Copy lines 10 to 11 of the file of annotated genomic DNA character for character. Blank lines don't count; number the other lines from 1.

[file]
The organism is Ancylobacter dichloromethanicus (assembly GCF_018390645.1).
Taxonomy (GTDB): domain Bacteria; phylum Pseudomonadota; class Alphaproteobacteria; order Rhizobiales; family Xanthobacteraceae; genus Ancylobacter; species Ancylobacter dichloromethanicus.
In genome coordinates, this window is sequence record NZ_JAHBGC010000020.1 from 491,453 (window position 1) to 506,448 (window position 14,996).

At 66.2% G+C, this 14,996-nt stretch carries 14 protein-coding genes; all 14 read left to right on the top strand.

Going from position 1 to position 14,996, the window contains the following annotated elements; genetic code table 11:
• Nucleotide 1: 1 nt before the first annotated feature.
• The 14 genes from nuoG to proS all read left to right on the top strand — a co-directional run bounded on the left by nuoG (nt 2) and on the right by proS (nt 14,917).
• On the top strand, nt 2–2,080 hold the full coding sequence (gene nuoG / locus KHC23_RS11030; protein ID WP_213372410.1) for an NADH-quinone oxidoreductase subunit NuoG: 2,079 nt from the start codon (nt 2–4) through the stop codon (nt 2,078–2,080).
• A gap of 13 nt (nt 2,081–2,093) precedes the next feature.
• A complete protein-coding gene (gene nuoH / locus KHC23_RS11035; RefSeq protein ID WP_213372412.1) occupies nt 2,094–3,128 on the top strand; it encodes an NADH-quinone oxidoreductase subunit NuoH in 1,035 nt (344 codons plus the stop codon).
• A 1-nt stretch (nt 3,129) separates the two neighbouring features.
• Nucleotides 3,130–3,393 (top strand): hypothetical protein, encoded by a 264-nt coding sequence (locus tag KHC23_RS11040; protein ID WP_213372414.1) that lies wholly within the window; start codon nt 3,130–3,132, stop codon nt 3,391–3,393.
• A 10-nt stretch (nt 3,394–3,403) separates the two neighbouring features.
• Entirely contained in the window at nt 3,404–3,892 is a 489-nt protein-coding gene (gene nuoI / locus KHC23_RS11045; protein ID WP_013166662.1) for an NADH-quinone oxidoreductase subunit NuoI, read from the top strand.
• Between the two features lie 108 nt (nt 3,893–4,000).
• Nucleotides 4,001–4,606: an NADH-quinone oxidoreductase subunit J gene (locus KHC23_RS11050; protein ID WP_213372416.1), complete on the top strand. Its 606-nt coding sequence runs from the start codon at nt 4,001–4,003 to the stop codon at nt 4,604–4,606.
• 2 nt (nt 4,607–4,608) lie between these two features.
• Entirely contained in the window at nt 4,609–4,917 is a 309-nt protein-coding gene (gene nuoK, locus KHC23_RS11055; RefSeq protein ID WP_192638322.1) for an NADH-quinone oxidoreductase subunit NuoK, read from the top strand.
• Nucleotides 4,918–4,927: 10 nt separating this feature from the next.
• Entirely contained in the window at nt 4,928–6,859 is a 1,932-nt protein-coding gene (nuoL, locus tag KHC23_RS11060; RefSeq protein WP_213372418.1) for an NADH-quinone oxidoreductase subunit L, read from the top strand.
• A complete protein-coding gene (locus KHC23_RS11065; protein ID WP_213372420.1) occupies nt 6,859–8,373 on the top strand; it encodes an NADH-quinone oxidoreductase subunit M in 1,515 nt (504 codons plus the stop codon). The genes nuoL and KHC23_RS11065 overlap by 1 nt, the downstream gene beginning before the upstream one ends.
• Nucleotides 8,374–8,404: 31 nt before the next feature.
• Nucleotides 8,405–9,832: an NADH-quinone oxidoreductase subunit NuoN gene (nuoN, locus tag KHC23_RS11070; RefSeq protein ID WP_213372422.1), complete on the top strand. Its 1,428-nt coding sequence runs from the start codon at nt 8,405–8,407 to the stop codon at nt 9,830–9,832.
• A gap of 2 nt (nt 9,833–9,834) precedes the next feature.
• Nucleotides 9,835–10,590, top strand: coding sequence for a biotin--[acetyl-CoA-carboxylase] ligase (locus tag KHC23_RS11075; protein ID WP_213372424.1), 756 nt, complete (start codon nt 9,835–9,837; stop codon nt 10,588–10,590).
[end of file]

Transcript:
• A complete protein-coding gene (gene nuoH / locus KHC23_RS11035; RefSeq protein ID WP_213372412.1) occupies nt 2,094–3,128 on the top strand; it encodes an NADH-quinone oxidoreductase subunit NuoH in 1,035 nt (344 codons plus the stop codon).
• A 1-nt stretch (nt 3,129) separates the two neighbouring features.